Desperate to save themselves, the Cullens decide to team up with their enemies, the werewolves, and declare an uneasy truce between them so they can fend off Victoria once and for all.  Meanwhile, the Volturi are lurking in the background watching these events led by a red-eyed vampire played by Stewart’s RUNAWAYS co-star Dakota Fanning in a role so seemingly inconsequential and vaguely developed that you kind of wonder why scenes involving her were just not excised from the film altogether; what a tremendous waste of her talent. 

ECLIPSE (sorry, I refuse to preface it with the terms THE TWILIGHT SAGA anymore) is arguably the most laugh inducing of the series to those not insatiably devoted to its literary source material.  Much akin to many of the recent HARRY POTTER films, this newest entry does little to propel the main characters and their plights in any new direction.  Bella is still a dislikeable, selfish minded, and manipulative young woman that toys with the emotional fragility of the young men that want to win her affections; Edward is still a diamond-skinned shimmering vampire that only wants what’s best for Bella, but still wants to marry her; and the everlastingly shirtless and rock-hard sculpted visage of Jacob still whines to Bella about how he is a better choice for her and how he will never stop trying to be with her.  The film begins and concludes with these same character dynamics, which makes everything that transpired in-between during its 124 minutes (a snooze-inducing and self-indulgent running time) feel redundant. 

There are some attempts, albeit feeble, at developing subplots involving some side-characters that, frankly, are not worth our interest (do we really care that one of Edward’s “brothers” was once a Confederate soldier before he was turned?).  Sandwiched in-between those scenes are other moments involving some of the most banal and mechanical dialogue exchanges your likely to hear all year.  Lines like “I know the consequences of the choice your making” or “I promise to love you every moment forever” or, my personal favourite (as Bella speaks to Edward during one late moment) “This wasn’t a choice between you and Jacob.  It was a choice between who I am and who I should be.”  Oy vey.  Stewart in particular deserves a special technical Academy Award for performing with the most moody and sullen of faces while reciting the most god-awful dialogue without hysterically breaking down on camera.  I did, however, like a one-liner by Edward directed to Jacob: “Don’t you own a shirt?”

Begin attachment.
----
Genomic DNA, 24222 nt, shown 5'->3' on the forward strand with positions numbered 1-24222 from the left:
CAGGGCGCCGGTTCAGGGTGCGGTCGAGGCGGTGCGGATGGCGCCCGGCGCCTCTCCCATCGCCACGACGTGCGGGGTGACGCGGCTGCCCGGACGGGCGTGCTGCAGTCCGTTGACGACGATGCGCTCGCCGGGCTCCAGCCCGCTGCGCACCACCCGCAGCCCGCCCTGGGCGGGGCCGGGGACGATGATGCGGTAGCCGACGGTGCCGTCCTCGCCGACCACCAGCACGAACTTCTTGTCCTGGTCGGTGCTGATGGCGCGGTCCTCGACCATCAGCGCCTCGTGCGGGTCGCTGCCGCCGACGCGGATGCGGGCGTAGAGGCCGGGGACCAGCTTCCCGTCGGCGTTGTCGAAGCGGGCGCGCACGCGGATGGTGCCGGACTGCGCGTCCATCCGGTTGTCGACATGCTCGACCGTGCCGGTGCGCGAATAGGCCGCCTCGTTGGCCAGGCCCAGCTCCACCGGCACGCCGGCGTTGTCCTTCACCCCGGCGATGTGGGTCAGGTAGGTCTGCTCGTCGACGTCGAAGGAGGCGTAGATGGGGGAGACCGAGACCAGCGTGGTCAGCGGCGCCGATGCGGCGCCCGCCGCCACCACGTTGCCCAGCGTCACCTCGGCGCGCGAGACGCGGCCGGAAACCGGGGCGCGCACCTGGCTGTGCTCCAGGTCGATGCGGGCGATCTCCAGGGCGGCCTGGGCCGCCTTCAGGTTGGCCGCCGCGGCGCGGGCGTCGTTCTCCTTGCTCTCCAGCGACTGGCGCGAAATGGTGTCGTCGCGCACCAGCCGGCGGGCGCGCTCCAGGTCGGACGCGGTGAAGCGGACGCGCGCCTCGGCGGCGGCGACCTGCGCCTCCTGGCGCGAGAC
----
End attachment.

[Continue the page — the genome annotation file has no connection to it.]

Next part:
There is more action in ECLIPSE, but this is, after all, a PG-13 film, so many of the wolf-on-vamp carnage is remarkably bloodless and goreless (not to mention that the CGI werewolves look as hastily executed as the last time around).  The very competent David Slade, who made one of the Ten Best Films of 2006 in HARD CANDY, directed ECLIPSE.  He proficiently makes the film look good and creates some panoramic shots of visual interest, but for all of the complexity he brought to the characters of HARD CANDY he seems, in comparison, completely neutered by the requirements of ECLIPSE’s tailor-made, teen-audience centric scripting.  Ultimately, it really does not matter who directs these films because the filmmakers are essentially puppets and are lost in the shadows.  The TWILIGHT franchise is not interested in what the auteur behind the camera wants to bring; they are more compelled with just having someone slavishly bring the novel’s elements on to the screen. 

ECLIPSE is a film that's hard to give a damn about.  I gave passable two star reviews to its two prequels, but I find myself being far less forgiving now.  It’s really difficult to not side-splittingly laugh at a film like this that takes itself as seriously as a heart attack.  Consider one late scene where, conveniently, Bella, Edward, and Jacob are on a mountaintop in a tent surrounded by a massive artic gush of frigid air.  Bella is freezing, but snuggling to Edward won’t help (he’s cold blooded).  Jacob, being a wolf, is warm, so he cozies up to Bella under her sleeping bag to keep her alive, much to Edward’s jealous chagrin.  During this highly awkward moment, Edward and Jacob profess how they could…perhaps…like one another if they were not mortal adversaries.   

Wait a tick: Edward and Jacob both cheat on Bella by pulling a full-on BROKEBACK MOUNTAIN and sleep with each other!  Now that would make the TWILIGHT series a “saga” more fiendishly compelling.